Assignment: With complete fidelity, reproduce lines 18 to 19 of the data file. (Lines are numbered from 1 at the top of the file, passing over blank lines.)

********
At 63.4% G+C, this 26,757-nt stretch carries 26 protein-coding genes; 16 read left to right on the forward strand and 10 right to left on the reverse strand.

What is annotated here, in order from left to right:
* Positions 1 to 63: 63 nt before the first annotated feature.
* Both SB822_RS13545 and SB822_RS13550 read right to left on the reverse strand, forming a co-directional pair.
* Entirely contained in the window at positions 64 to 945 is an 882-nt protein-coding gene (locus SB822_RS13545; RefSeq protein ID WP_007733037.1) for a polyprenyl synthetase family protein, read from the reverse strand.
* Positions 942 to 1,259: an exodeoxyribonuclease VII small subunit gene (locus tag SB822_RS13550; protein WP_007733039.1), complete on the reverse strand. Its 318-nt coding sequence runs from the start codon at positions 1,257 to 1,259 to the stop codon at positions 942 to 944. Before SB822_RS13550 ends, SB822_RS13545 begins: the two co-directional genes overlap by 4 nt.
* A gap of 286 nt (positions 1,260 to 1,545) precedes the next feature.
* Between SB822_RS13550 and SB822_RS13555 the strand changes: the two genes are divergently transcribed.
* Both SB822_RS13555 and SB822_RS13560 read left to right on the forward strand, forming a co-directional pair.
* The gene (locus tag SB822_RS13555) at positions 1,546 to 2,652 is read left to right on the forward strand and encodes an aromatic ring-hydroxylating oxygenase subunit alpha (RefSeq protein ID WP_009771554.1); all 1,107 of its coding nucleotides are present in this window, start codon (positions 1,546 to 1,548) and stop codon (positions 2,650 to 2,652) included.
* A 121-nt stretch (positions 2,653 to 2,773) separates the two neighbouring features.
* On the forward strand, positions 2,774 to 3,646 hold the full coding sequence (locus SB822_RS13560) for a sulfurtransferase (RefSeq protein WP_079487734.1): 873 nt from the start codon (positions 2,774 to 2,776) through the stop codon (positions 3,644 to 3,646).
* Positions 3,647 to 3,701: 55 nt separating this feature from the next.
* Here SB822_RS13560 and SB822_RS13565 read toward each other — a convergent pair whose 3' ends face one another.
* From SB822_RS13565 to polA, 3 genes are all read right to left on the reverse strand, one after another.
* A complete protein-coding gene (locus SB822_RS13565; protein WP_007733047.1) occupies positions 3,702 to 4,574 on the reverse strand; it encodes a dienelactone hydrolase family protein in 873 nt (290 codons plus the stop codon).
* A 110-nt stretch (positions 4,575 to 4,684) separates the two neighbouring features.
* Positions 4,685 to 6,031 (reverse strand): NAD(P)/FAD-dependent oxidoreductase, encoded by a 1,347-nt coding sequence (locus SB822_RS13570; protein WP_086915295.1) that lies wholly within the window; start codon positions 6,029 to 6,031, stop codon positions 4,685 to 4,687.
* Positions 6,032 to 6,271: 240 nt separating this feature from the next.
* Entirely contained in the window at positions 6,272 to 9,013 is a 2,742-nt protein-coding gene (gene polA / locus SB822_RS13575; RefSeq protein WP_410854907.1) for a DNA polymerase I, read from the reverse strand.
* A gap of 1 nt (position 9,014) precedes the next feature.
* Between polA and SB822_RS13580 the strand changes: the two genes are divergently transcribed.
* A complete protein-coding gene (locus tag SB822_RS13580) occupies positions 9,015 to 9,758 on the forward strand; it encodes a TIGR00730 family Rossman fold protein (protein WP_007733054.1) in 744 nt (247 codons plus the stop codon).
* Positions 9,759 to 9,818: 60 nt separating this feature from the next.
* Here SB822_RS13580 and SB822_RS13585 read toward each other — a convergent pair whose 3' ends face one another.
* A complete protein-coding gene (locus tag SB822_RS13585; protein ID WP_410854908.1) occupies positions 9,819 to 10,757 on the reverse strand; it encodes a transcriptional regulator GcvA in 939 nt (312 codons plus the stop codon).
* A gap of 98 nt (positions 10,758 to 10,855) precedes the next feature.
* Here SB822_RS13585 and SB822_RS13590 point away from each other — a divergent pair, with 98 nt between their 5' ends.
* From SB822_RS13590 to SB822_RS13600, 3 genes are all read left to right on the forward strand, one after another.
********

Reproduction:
* Positions 4,685 to 6,031 (reverse strand): NAD(P)/FAD-dependent oxidoreductase, encoded by a 1,347-nt coding sequence (locus SB822_RS13570; protein WP_086915295.1) that lies wholly within the window; start codon positions 6,029 to 6,031, stop codon positions 4,685 to 4,687.
* Positions 6,032 to 6,271: 240 nt separating this feature from the next.